Thanksgiving is next week (I hope this doesn’t surprise you!). It’s the one day each year set aside to give thanks. But in the midst of all of the activities, it’s easy to overlook the point of the whole day — to express gratitude. We often replace this day of gratitude with a day of busyness — preparations, cooking, cleaning, and Black Friday sales (that start on Thursday). Gratitude gets replaced by frustration and hostility toward strangers who want the last Elmo on the shelf.
In the midst of all the preparations and eating and cleaning up and shopping, it could be difficult for me to remember gratitude. But I’ve not only decided to make gratitude a priority on Thanksgiving, I’ve made gratitude one of my goals for the next year.
I’d like to invite you to join with me in making a resolution to express gratitude every day from this Thanksgiving until the next.
There are dozens of reasons why gratitude has been shown to improve your life. Here are three reasons why you should express gratitude all year long.
1. Gratitude increases your quality of life.
Expression of gratitude has been linked to several positive outcomes. It makes people happier, healthier, and more likely to exercise. It results in people being more emotionally healthy. It increases resiliency when hard situations occur. Expressing gratitude can help you relax. And it can increase the closeness you have with your spouse and kids.
All of these results of expressing gratitude ultimately equal greater peace. Gratitude leads to physical, emotional, mental and relational peace.
The quality of your life becomes better when you express gratitude.The quality of your life becomes better when you express gratitude. Click To Tweet
2. Gratitude increases your leadership effectiveness.
Expressing gratitude can help you in both relationships and results. Relationally, gratitude increases the morale of the people you lead. Ask yourself: would you rather work for a grateful leader or an ungrateful one?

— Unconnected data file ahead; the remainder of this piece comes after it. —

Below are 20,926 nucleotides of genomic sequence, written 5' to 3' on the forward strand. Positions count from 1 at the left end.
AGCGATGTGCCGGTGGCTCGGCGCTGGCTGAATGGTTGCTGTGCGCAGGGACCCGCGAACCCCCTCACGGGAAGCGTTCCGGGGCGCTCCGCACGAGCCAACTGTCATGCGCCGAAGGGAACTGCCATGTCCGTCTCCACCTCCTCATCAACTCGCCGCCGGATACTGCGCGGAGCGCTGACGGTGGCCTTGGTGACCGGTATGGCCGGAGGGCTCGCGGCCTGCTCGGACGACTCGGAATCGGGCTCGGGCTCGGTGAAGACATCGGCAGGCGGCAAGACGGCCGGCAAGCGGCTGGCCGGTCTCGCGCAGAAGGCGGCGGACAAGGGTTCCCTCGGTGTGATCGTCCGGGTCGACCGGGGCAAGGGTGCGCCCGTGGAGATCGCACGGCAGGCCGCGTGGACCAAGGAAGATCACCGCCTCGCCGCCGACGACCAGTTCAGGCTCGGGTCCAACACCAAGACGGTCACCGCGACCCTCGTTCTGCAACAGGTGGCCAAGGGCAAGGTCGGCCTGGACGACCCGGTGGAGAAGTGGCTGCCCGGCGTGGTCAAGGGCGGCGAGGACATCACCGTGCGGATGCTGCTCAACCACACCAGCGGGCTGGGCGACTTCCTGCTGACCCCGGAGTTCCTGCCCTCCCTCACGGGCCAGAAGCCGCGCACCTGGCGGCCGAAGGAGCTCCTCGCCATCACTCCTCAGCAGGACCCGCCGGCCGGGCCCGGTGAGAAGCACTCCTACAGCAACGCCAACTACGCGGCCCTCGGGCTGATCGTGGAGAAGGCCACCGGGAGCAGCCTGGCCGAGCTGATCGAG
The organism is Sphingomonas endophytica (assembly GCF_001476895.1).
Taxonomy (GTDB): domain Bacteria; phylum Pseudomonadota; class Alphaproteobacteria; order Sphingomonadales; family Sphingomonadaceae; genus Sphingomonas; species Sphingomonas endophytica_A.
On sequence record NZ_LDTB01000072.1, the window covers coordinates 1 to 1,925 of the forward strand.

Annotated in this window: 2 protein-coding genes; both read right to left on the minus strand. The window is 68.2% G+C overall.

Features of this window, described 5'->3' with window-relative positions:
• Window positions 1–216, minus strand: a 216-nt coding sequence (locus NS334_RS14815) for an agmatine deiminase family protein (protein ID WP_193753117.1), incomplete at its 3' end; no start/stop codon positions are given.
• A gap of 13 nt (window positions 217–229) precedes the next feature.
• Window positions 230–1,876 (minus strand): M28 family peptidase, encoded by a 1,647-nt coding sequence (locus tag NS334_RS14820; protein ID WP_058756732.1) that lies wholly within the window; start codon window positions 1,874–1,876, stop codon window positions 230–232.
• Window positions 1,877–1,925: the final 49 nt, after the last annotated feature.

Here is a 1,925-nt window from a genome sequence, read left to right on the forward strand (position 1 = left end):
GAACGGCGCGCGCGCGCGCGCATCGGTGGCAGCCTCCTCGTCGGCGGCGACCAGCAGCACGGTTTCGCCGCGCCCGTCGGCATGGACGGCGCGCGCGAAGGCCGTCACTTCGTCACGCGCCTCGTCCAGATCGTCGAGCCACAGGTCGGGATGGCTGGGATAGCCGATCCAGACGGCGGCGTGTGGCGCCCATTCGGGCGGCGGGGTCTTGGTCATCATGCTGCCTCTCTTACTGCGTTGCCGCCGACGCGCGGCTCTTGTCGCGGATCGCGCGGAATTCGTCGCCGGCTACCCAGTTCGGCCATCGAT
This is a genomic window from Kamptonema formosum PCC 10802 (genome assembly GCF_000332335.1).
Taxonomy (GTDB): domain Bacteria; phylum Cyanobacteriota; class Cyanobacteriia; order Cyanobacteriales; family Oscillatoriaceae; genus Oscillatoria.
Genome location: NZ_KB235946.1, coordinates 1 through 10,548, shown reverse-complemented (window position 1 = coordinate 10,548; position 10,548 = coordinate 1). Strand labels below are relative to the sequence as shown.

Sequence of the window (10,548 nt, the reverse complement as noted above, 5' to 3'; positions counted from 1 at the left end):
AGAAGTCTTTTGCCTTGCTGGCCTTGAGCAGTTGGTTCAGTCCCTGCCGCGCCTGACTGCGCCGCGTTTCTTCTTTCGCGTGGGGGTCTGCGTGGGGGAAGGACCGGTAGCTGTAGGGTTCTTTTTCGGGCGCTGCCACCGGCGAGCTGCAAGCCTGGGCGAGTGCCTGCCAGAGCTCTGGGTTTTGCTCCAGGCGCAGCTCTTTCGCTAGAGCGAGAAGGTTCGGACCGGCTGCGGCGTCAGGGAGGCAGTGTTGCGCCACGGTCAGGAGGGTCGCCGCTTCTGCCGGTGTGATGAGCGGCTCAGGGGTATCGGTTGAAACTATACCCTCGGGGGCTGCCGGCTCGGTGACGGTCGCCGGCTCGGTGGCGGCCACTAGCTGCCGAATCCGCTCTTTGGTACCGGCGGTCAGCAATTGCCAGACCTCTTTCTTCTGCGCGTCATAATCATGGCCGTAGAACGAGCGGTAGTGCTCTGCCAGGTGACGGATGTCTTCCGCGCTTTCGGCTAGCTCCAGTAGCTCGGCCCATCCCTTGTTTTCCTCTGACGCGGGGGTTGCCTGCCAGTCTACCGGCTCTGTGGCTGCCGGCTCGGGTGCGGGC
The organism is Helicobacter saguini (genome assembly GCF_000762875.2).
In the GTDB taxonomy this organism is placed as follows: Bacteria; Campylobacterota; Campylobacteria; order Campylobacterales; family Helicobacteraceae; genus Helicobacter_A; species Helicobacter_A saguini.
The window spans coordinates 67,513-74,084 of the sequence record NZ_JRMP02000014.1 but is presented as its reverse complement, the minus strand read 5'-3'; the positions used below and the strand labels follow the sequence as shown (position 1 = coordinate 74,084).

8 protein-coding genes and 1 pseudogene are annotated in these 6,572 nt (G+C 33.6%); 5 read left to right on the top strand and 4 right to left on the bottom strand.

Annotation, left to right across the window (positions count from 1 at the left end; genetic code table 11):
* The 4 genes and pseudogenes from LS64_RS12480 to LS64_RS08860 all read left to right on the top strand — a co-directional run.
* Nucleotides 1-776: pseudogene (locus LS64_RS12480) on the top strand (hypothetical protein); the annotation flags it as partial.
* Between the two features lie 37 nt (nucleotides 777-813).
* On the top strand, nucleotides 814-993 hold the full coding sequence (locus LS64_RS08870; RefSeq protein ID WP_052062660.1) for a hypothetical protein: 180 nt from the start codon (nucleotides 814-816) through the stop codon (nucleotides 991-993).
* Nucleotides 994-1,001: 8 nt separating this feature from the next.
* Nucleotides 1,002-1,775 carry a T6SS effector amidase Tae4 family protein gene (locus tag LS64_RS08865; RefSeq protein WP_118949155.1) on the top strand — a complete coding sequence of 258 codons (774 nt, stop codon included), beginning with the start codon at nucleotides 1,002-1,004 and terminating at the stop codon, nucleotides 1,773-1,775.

Additionally, when you express specific gratitude to those you lead, they are more likely to repeat the behavior that you highlighted. Start expressing gratitude for the actions you want repeated, and you’re more likely to build your ideal culture.To build your ideal culture, express gratitude for the actions you want repeated. Click To Tweet
Gratitude also increases your results as a leader. One of the first responsibilities of a leader is to see and embrace reality. But many leaders who see reality only see the gap that exists between reality and their vision. This can result in an ungrateful attitude.
Leaders benefit from gratitude when they apply it to the reality that they see. Gratitude helps you see the bright spots of reality. It helps you embrace what is already going well. Gratitude helps you express thanks for those things that already exist (reality) in the midst of those things that do not (vision).
Gratitude isn’t meant to deny the gaps that exist. But you learn to see what is good in the midst of all circumstances. You can see that, even though there is much room for improvement, you have already made progress.
If you want to lead better, then start expressing gratitude.
3. Gratitude increases your productivity.
When I discovered this, I thought that this was too good to be true! Learning to express gratitude can actually make you more productive. How? There are three ways.
A. Gratitude makes you healthier.
Research shows that gratitude helps you relax. Gratitude increases the quality of your sleep and leads to less sick days. All of that adds up to greater productivity.
B. Gratitude increases your concentration.
The less grateful you are, the more your mind concentrates on the things that you’re not grateful for. All you can see are the bad things that you don’t want or that you lack.
When you’re grateful, you are better able to concentrate on the things that you’re actually doing rather than having half of your subconscious attention focused on the things you lack. Essential mental energy is freed.
C. Gratitude adds fuel to your goals.
Most high achievers that I know tend to see their lives through the lens of all the things that they didn’t accomplish. They reflect on the year and are disappointed by the 3 goals they didn’t complete rather than the 15 that they did.Want to supercharge your goals? Start expressing gratitude for your accomplishments. Click To Tweet
But when you start looking at your wins and expressing gratitude for the things you did accomplish, it adds momentum to your goals. You’re more likely to work harder and achieve more when you see what you accomplished. This doesn’t mean that you deny your losses. But you look at both the wins and losses.
There are dozens of other reasons that gratitude can enhance your life and make you a better leader. But these three reasons have convinced me that I’m going to focus on expressing gratitude for the next year. I’d love to invite you to join me. If you accept the challenge, tag me on Facebook or Twitter by using #gratitudechallenge.
In my next post, I’ll share 14 ways that you can practice gratitude with me all year long.
Question: What other benefits of gratitude have you experienced?